Actually, there’s one exception to “not thinking in Russian” — sometimes proverbs, catchy sayings, or song lyrics will pop into my head in Russian even when there’s a perfectly good equivalent in English. Like Volkov bojat’sja, v les ne khodit’. (“If you’re afraid of wolves, don’t go into the woods”). Means the same thing as “If you can’t stand the heat, stay out of the kitchen,” but it has a certain added жэ ни сэй куа, as the French would say, so occasionally it’ll bubble up from memory before the English version.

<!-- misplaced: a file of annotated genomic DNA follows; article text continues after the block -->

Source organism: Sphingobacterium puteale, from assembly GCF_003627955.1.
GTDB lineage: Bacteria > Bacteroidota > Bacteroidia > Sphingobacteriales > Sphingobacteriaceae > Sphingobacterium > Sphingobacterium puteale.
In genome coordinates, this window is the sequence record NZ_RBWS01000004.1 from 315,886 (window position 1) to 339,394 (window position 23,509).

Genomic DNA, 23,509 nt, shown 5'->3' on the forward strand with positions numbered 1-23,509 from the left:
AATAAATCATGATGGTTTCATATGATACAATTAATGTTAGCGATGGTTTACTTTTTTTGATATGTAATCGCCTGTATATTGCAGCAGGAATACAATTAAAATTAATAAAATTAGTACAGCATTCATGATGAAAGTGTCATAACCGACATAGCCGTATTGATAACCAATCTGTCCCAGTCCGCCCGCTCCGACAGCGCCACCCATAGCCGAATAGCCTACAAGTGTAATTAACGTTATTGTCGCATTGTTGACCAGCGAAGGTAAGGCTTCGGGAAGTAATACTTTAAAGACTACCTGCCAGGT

And, also, “house slippers” will forever be tapochki for me, probably because I was scolded so many times by Russians for forgetting to remove my street shoes. But these sorts of “thinking in Russian first” moments are rare exceptions.